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The source said the U.S. had “information on specific, concrete plotting” against aviation targets by Khorasan, but said there was no “imminent” danger against any specific flight, individual or target.
U.S. and British sources also said that the U.K. and Australia had intercepted messages indicating the real possibility of a low-level “knife and gun” attack by jihadis who have returned from Syria against the public in a Western nation in order to generate maximum fear.
The U.S. struck both Khorasan and ISIS targets in Syria early Tuesday. According to a Pentagon statement, the targets hit included training camps, “command and control facilities,” and a facility producing explosives and munitions.
Khorasan is a jihadi group in Syria linked to al Qaeda. Members of the group, which is led by 33-year-old Muhsin al-Fadhli, include veteran al Qaeda militants from Afghanistan and Yemen.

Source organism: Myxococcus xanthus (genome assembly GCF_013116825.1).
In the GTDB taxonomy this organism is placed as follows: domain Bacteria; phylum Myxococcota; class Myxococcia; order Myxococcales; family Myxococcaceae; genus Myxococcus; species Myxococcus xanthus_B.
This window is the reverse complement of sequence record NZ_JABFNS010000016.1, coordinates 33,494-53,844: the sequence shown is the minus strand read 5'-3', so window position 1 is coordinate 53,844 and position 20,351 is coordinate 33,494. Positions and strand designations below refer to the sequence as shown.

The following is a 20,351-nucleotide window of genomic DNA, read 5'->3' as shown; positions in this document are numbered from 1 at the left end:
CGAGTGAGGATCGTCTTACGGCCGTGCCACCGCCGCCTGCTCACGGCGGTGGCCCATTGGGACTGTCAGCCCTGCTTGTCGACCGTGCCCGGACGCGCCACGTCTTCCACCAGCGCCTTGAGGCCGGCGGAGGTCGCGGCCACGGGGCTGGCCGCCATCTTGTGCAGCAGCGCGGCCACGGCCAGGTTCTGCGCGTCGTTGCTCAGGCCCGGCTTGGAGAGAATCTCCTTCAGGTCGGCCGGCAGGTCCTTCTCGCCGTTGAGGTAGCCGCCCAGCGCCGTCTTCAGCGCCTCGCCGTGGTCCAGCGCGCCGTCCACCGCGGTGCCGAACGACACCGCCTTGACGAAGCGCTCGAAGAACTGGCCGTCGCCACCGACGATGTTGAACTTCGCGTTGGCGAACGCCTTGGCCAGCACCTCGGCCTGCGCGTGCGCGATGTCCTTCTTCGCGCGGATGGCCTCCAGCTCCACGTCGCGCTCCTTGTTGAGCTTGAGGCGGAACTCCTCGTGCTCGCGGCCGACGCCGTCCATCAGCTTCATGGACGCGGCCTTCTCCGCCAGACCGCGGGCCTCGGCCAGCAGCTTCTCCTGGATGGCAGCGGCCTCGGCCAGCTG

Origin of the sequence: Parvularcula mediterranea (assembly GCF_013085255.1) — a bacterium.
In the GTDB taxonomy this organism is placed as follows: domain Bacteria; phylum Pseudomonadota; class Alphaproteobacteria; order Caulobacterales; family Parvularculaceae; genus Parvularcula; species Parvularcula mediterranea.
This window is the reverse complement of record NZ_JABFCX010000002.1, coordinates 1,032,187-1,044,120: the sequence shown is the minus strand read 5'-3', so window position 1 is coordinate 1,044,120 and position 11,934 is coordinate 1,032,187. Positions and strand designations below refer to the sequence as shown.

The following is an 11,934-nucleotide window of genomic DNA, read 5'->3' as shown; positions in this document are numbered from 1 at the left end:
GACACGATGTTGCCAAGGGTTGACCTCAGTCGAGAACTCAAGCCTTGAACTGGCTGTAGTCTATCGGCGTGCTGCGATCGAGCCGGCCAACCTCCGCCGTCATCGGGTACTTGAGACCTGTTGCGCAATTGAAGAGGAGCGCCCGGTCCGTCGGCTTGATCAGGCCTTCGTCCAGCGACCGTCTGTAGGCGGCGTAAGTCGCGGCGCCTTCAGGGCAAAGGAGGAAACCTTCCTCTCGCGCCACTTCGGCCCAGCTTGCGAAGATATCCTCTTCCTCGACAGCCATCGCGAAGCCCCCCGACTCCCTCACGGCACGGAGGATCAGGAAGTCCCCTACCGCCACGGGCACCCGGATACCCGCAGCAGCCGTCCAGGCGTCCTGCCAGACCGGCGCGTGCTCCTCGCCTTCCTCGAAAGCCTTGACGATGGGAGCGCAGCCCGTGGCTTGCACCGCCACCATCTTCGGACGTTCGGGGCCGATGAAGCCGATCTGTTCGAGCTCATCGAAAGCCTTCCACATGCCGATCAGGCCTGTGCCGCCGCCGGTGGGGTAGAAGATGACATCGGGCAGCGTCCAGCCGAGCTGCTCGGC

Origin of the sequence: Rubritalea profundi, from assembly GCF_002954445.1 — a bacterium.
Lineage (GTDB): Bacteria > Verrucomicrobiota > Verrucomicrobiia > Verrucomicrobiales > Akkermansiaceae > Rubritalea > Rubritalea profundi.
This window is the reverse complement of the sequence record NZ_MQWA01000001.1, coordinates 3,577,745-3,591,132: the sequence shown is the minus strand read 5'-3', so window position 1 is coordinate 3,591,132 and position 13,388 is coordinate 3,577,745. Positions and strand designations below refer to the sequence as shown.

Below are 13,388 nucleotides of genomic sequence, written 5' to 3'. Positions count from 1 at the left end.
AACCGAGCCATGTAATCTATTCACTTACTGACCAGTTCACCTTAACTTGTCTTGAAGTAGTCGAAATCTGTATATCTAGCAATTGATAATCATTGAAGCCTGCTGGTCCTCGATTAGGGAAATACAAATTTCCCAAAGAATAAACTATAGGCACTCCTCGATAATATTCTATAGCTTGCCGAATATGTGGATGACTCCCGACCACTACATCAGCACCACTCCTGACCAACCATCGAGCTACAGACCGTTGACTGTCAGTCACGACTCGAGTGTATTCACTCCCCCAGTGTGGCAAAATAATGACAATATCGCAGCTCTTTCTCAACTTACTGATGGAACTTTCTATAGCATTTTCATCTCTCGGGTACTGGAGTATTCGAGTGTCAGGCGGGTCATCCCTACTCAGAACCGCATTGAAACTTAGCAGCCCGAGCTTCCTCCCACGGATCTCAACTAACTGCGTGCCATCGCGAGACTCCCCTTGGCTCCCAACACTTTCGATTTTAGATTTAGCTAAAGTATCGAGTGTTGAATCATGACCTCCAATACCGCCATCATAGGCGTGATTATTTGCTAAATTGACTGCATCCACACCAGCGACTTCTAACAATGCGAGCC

On Tuesday morning, President Obama announced the strikes on ISIS targets in Syria, and said the U.S. had been joined in the strikes by Saudi Arabia, Qatar and other allies.
“[W]e also took strikes to disrupt plotting against the United States and our allies by seasoned al Qaeda operatives in Syria who are known as the Khorasan Group,” added Obama. “[O]nce again, it must be clear to anyone who would plot against America and try to do Americans harm that we will not tolerate safe havens for terrorists who threaten our people.“
- ISIS Isn't Alone: Khorasan Group May Pose Bigger Threat
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-- Jim Miklaszewski contributed to this report